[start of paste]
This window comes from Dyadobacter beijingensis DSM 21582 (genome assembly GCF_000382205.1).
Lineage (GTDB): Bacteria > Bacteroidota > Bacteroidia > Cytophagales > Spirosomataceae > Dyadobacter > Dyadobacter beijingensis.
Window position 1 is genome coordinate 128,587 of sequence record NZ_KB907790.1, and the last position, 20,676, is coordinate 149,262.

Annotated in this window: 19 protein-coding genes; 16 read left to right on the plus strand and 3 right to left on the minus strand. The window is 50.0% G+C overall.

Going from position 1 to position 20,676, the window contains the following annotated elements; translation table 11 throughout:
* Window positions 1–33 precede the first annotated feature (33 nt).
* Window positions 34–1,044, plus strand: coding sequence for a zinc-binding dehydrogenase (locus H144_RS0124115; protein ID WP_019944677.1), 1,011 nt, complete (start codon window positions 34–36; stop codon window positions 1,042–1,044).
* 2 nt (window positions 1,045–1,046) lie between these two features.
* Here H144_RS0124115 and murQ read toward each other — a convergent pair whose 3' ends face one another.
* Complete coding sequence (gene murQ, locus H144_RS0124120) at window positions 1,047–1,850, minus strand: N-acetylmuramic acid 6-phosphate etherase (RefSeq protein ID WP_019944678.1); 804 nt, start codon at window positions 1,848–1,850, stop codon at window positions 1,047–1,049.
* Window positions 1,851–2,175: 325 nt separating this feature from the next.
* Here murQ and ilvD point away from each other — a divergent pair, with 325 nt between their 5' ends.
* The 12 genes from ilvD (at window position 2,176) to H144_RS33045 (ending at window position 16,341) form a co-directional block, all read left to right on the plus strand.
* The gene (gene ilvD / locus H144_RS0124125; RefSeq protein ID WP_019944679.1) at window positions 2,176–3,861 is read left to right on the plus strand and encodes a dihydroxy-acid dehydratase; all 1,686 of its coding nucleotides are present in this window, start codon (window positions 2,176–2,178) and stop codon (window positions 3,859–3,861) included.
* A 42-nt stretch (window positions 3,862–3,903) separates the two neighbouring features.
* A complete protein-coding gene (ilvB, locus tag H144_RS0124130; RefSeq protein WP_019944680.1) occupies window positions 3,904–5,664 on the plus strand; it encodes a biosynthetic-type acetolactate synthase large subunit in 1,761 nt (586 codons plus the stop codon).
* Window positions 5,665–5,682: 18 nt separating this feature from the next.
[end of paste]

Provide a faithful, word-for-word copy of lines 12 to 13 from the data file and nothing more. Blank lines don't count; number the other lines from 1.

* Here murQ and ilvD point away from each other — a divergent pair, with 325 nt between their 5' ends.
* The 12 genes from ilvD (at window position 2,176) to H144_RS33045 (ending at window position 16,341) form a co-directional block, all read left to right on the plus strand.